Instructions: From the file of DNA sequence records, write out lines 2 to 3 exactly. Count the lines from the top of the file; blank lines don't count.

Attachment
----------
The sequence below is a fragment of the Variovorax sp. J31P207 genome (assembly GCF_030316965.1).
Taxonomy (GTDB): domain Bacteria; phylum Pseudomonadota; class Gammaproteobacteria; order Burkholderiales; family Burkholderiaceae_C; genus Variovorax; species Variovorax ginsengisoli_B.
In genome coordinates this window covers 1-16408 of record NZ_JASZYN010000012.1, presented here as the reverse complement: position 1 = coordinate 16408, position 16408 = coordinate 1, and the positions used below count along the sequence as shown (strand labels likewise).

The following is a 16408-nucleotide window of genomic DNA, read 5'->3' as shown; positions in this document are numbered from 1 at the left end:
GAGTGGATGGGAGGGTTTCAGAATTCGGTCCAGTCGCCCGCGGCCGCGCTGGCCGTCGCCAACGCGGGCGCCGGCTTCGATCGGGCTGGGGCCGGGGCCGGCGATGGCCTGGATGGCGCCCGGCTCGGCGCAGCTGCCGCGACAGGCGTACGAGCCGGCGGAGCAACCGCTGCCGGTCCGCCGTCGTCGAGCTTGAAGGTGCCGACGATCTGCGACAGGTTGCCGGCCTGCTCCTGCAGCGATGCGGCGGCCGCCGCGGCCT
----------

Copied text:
Taxonomy (GTDB): domain Bacteria; phylum Pseudomonadota; class Gammaproteobacteria; order Burkholderiales; family Burkholderiaceae_C; genus Variovorax; species Variovorax ginsengisoli_B.
In genome coordinates this window covers 1-16408 of record NZ_JASZYN010000012.1, presented here as the reverse complement: position 1 = coordinate 16408, position 16408 = coordinate 1, and the positions used below count along the sequence as shown (strand labels likewise).